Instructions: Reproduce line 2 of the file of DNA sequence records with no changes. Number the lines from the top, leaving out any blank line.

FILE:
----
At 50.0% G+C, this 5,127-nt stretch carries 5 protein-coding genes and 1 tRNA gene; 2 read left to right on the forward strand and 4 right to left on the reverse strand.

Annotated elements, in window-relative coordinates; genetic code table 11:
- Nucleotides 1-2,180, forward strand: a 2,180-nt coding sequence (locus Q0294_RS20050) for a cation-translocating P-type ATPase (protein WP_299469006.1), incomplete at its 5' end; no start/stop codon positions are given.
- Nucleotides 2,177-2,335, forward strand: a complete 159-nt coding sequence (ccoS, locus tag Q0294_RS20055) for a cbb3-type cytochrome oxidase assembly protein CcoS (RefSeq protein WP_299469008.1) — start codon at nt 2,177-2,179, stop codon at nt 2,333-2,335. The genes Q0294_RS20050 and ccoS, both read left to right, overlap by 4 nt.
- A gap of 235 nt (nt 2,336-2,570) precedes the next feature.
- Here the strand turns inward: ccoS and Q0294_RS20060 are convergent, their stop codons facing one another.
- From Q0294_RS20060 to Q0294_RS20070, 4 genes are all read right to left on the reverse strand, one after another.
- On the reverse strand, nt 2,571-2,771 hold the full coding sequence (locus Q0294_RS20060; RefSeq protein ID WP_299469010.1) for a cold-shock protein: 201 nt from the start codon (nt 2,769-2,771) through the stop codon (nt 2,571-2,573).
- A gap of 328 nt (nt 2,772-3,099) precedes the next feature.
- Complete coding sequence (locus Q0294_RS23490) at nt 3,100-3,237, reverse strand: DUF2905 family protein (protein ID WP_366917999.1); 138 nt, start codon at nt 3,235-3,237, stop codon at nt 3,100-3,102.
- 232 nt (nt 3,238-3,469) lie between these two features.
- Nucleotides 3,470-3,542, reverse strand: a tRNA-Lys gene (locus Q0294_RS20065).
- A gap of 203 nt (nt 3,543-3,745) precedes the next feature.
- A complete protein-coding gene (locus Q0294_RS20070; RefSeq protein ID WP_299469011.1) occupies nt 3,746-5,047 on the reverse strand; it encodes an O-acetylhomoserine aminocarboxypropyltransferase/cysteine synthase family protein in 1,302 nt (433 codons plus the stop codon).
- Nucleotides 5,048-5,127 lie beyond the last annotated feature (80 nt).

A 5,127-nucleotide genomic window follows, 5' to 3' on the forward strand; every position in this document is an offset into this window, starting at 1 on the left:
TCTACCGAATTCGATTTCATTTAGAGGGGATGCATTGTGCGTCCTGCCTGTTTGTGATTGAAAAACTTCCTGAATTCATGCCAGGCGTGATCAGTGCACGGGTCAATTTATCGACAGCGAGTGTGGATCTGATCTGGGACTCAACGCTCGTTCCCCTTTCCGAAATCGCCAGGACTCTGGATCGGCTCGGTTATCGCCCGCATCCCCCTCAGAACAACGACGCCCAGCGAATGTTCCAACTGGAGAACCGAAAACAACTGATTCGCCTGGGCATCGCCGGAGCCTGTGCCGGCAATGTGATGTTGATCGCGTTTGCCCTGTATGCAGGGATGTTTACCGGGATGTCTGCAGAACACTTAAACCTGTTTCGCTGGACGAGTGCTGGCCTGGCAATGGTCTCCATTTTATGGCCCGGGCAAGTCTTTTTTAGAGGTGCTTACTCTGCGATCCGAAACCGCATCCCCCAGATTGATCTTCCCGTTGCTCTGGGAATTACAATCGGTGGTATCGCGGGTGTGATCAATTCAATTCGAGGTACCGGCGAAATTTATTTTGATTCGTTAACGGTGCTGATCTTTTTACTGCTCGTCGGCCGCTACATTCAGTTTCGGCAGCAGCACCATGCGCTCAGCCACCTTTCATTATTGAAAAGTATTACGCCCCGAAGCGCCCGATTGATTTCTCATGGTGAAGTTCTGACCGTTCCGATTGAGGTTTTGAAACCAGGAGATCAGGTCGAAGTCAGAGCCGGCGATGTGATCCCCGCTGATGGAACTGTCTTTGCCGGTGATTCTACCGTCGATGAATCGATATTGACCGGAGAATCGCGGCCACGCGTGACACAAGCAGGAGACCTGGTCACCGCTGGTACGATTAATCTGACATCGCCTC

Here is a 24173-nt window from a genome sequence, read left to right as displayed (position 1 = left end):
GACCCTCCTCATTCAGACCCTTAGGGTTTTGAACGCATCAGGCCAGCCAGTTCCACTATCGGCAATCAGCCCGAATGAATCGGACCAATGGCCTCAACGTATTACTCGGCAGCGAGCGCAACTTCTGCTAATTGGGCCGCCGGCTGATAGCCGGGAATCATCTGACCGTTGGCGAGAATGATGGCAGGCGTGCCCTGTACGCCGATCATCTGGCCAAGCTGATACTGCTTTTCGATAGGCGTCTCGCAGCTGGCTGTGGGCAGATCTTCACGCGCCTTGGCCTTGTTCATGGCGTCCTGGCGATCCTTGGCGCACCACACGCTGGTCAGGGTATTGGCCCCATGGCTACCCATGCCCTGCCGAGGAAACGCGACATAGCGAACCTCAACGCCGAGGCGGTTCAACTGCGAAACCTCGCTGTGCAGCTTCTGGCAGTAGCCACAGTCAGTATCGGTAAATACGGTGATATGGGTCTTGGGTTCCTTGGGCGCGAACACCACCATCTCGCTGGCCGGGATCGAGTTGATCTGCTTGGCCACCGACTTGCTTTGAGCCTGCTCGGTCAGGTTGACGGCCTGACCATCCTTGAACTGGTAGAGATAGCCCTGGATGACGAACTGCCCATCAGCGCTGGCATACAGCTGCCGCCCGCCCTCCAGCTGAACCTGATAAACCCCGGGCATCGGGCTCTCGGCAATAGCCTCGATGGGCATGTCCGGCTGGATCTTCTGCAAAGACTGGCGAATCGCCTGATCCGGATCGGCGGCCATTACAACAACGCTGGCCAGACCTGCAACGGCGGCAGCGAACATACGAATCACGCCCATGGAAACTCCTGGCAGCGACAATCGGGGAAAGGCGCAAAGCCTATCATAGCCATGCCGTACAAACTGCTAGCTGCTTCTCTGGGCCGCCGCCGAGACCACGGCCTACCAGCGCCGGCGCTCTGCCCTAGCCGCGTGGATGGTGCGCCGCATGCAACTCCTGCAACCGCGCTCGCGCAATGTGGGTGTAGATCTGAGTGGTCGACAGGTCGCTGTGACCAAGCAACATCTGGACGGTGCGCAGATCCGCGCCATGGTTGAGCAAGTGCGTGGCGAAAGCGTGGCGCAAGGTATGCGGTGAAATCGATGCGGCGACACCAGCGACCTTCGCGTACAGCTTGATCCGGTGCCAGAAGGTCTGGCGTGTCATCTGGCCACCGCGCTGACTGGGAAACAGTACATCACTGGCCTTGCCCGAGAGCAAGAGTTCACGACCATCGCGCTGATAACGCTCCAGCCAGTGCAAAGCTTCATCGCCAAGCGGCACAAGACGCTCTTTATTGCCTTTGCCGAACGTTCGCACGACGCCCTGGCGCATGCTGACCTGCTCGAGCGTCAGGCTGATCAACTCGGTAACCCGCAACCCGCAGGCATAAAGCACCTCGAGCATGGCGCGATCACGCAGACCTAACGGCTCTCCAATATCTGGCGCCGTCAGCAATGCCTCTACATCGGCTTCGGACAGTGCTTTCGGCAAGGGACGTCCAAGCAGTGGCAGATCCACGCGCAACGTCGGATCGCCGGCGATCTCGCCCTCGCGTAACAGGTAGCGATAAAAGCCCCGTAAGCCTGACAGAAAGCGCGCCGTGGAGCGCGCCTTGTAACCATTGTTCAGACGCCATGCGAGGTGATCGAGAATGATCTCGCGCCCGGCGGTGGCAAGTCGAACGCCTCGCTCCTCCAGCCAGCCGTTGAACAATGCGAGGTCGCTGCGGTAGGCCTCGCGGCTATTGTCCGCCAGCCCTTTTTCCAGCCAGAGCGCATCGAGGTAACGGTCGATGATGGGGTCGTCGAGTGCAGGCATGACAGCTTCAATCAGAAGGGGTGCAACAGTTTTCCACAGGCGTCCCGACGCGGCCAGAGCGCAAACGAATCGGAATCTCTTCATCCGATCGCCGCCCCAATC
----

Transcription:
Annotated elements, in window-relative coordinates; genetic code table 11: